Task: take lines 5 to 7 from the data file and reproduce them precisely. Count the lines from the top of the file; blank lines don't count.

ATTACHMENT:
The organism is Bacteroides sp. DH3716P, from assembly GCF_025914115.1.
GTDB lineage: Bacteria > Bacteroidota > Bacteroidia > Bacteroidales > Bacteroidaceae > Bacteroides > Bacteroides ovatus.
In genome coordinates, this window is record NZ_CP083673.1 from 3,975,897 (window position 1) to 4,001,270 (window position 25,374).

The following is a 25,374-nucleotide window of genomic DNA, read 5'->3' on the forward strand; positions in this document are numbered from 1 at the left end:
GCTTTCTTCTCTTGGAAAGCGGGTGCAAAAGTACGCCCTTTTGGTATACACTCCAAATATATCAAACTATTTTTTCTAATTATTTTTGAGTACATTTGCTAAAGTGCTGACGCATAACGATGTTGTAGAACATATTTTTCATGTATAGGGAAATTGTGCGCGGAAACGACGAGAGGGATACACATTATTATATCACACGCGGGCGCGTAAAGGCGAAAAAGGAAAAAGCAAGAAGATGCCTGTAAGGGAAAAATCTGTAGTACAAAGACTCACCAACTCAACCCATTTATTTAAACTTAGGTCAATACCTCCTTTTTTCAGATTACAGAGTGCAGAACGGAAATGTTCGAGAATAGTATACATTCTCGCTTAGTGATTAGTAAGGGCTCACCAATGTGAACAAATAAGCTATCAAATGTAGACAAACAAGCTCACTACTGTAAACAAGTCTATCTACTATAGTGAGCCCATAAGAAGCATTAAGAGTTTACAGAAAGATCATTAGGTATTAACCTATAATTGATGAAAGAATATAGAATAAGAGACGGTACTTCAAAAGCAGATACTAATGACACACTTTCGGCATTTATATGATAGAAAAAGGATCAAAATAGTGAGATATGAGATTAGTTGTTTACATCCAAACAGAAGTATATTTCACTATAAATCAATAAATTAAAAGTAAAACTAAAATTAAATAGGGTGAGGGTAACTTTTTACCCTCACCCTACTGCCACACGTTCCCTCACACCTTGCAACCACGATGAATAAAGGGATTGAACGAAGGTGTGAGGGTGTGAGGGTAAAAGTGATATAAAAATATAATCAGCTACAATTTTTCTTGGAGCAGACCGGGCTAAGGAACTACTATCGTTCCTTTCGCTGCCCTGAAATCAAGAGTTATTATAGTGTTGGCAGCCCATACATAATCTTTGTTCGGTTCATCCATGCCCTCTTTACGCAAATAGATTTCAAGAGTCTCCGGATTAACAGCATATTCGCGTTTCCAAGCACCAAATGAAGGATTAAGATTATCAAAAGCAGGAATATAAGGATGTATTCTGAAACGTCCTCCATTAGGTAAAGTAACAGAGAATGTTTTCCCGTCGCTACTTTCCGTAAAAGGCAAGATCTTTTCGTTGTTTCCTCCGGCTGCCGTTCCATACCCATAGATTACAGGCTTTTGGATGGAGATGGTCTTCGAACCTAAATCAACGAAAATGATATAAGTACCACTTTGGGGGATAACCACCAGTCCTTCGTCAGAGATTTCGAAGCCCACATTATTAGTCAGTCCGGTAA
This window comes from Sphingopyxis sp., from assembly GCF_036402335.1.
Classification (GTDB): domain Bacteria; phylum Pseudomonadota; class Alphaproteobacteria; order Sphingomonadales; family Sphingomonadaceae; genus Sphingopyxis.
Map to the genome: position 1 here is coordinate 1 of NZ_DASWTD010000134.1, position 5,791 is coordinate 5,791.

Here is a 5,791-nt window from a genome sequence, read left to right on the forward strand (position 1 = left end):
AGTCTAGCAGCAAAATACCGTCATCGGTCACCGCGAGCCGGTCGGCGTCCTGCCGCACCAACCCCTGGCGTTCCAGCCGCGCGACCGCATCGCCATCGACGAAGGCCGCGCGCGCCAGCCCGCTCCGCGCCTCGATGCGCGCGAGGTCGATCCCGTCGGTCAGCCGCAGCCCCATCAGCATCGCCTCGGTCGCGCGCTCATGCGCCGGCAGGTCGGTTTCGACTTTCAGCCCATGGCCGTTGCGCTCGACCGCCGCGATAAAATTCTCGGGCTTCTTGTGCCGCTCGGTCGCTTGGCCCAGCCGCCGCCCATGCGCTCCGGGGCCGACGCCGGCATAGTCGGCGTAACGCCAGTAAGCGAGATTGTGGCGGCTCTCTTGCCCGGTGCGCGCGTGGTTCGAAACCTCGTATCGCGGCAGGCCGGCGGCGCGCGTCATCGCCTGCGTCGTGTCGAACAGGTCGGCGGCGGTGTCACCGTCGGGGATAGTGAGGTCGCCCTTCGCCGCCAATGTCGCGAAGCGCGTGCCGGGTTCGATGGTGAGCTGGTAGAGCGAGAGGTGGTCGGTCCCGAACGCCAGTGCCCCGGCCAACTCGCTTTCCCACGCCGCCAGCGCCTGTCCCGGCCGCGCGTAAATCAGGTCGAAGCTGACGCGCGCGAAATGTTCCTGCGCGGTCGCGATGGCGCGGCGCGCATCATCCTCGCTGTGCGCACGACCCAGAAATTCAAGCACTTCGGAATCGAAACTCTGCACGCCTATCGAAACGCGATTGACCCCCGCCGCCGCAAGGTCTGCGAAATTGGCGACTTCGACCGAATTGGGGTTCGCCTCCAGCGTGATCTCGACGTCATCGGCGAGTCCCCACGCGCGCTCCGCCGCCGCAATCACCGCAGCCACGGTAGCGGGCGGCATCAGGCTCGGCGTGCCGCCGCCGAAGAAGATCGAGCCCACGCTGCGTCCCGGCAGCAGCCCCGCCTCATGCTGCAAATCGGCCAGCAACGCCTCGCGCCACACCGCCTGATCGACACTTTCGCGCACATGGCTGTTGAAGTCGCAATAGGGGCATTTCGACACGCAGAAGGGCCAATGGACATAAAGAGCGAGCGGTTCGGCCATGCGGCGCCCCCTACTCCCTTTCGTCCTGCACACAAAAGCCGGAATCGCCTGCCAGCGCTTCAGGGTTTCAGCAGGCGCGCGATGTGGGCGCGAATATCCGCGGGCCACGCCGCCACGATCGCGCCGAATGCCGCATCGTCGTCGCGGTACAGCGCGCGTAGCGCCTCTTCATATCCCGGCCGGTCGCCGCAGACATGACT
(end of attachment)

GCTTTCTTCTCTTGGAAAGCGGGTGCAAAAGTACGCCCTTTTGGTATACACTCCAAATATATCAAACTATTTTTTCTAATTATTTTTGAGTACATTTGCTAAAGTGCTGACGCATAACGATGTTGTAGAACATATTTTTCATGTATAGGGAAATTGTGCGCGGAAACGACGAGAGGGATACACATTATTATATCACACGCGGGCGCGTAAAGGCGAAAAAGGAAAAAGCAAGAAGATGCCTGTAAGGGAAAAATCTGTAGTACAAAGACTCACCAACTCAACCCATTTATTTAAACTTAGGTCAATACCTCCTTTTTTCAGATTACAGAGTGCAGAACGGAAATGTTCGAGAATAGTATACATTCTCGCTTAGTGATTAGTAAGGGCTCACCAATGTGAACAAATAAGCTATCAAATGTAGACAAACAAGCTCACTACTGTAAACAAGTCTATCTACTATAGTGAGCCCATAAGAAGCATTAAGAGTTTACAGAAAGATCATTAGGTATTAACCTATAATTGATGAAAGAATATAGAATAAGAGACGGTACTTCAAAAGCAGATACTAATGACACACTTTCGGCATTTATATGATAGAAAAAGGATCAAAATAGTGAGATATGAGATTAGTTGTTTACATCCAAACAGAAGTATATTTCACTATAAATCAATAAATTAAAAGTAAAACTAAAATTAAATAGGGTGAGGGTAACTTTTTACCCTCACCCTACTGCCACACGTTCCCTCACACCTTGCAACCACGATGAATAAAGGGATTGAACGAAGGTGTGAGGGTGTGAGGGTAAAAGTGATATAAAAATATAATCAGCTACAATTTTTCTTGGAGCAGACCGGGCTAAGGAACTACTATCGTTCCTTTCGCTGCCCTGAAATCAAGAGTTATTATAGTGTTGGCAGCCCATACATAATCTTTGTTCGGTTCATCCATGCCCTCTTTACGCAAATAGATTTCAAGAGTCTCCGGATTAACAGCATATTCGCGTTTCCAAGCACCAAATGAAGGATTAAGATTATCAAAAGCAGGAATATAAGGATGTATTCTGAAACGTCCTCCATTAGGTAAAGTAACAGAGAATGTTTTCCCGTCGCTACTTTCCGTAAAAGGCAAGATCTTTTCGTTGTTTCCTCCGGCTGCCGTTCCATACCCATAGATTACAGGCTTTTGGATGGAGATGGTCTTCGAACCTAAATCAACGAAAATGATATAAGTACCACTTTGGGGGATAACCACCAGTCCTTCGTCAGAGATTTCGAAGCCCACATTATTAGTCAGTCCGGTAA
This window comes from Sphingopyxis sp., from assembly GCF_036402335.1.
Classification (GTDB): domain Bacteria; phylum Pseudomonadota; class Alphaproteobacteria; order Sphingomonadales; family Sphingomonadaceae; genus Sphingopyxis.